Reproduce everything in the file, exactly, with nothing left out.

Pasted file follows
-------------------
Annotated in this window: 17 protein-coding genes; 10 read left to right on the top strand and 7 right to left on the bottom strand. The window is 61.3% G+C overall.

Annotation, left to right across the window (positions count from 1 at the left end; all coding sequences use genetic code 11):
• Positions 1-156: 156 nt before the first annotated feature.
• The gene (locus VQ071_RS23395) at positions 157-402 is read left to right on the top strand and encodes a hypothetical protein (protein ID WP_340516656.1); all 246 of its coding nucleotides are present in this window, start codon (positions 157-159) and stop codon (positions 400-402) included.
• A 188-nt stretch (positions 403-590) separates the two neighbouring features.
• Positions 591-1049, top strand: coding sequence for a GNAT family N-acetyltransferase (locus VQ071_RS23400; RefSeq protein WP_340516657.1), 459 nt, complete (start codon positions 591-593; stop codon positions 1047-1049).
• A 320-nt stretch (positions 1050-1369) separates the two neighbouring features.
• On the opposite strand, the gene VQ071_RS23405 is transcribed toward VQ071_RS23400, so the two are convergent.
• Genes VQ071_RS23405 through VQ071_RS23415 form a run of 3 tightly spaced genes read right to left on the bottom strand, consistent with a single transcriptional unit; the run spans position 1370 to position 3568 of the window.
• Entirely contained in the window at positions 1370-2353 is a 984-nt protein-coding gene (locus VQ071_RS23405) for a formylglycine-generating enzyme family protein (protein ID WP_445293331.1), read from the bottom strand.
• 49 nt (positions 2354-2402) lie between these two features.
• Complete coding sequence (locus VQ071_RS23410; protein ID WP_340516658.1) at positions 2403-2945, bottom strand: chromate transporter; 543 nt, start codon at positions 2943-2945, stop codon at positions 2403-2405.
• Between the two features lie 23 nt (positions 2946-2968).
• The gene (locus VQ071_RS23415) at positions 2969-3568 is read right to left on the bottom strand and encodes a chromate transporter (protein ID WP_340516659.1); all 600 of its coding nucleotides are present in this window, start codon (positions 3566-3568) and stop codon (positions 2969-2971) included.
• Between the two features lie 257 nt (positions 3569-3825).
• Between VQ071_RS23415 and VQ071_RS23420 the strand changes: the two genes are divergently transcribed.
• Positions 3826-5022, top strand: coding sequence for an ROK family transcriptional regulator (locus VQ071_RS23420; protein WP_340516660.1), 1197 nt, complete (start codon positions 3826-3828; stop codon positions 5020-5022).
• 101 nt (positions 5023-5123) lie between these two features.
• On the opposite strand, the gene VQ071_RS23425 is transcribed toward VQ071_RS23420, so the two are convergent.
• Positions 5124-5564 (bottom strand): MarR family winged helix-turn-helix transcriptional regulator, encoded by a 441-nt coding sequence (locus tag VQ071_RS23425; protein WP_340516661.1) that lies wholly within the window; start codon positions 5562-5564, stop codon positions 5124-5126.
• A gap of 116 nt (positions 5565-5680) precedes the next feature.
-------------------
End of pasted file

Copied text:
Annotated in this window: 17 protein-coding genes; 10 read left to right on the top strand and 7 right to left on the bottom strand. The window is 61.3% G+C overall.

Annotation, left to right across the window (positions count from 1 at the left end; all coding sequences use genetic code 11):
• Positions 1-156: 156 nt before the first annotated feature.
• The gene (locus VQ071_RS23395) at positions 157-402 is read left to right on the top strand and encodes a hypothetical protein (protein ID WP_340516656.1); all 246 of its coding nucleotides are present in this window, start codon (positions 157-159) and stop codon (positions 400-402) included.
• A 188-nt stretch (positions 403-590) separates the two neighbouring features.
• Positions 591-1049, top strand: coding sequence for a GNAT family N-acetyltransferase (locus VQ071_RS23400; RefSeq protein WP_340516657.1), 459 nt, complete (start codon positions 591-593; stop codon positions 1047-1049).
• A 320-nt stretch (positions 1050-1369) separates the two neighbouring features.
• On the opposite strand, the gene VQ071_RS23405 is transcribed toward VQ071_RS23400, so the two are convergent.
• Genes VQ071_RS23405 through VQ071_RS23415 form a run of 3 tightly spaced genes read right to left on the bottom strand, consistent with a single transcriptional unit; the run spans position 1370 to position 3568 of the window.
• Entirely contained in the window at positions 1370-2353 is a 984-nt protein-coding gene (locus VQ071_RS23405) for a formylglycine-generating enzyme family protein (protein ID WP_445293331.1), read from the bottom strand.
• 49 nt (positions 2354-2402) lie between these two features.
• Complete coding sequence (locus VQ071_RS23410; protein ID WP_340516658.1) at positions 2403-2945, bottom strand: chromate transporter; 543 nt, start codon at positions 2943-2945, stop codon at positions 2403-2405.
• Between the two features lie 23 nt (positions 2946-2968).
• The gene (locus VQ071_RS23415) at positions 2969-3568 is read right to left on the bottom strand and encodes a chromate transporter (protein ID WP_340516659.1); all 600 of its coding nucleotides are present in this window, start codon (positions 3566-3568) and stop codon (positions 2969-2971) included.
• Between the two features lie 257 nt (positions 3569-3825).
• Between VQ071_RS23415 and VQ071_RS23420 the strand changes: the two genes are divergently transcribed.
• Positions 3826-5022, top strand: coding sequence for an ROK family transcriptional regulator (locus VQ071_RS23420; protein WP_340516660.1), 1197 nt, complete (start codon positions 3826-3828; stop codon positions 5020-5022).
• 101 nt (positions 5023-5123) lie between these two features.
• On the opposite strand, the gene VQ071_RS23425 is transcribed toward VQ071_RS23420, so the two are convergent.
• Positions 5124-5564 (bottom strand): MarR family winged helix-turn-helix transcriptional regulator, encoded by a 441-nt coding sequence (locus tag VQ071_RS23425; protein WP_340516661.1) that lies wholly within the window; start codon positions 5562-5564, stop codon positions 5124-5126.
• A gap of 116 nt (positions 5565-5680) precedes the next feature.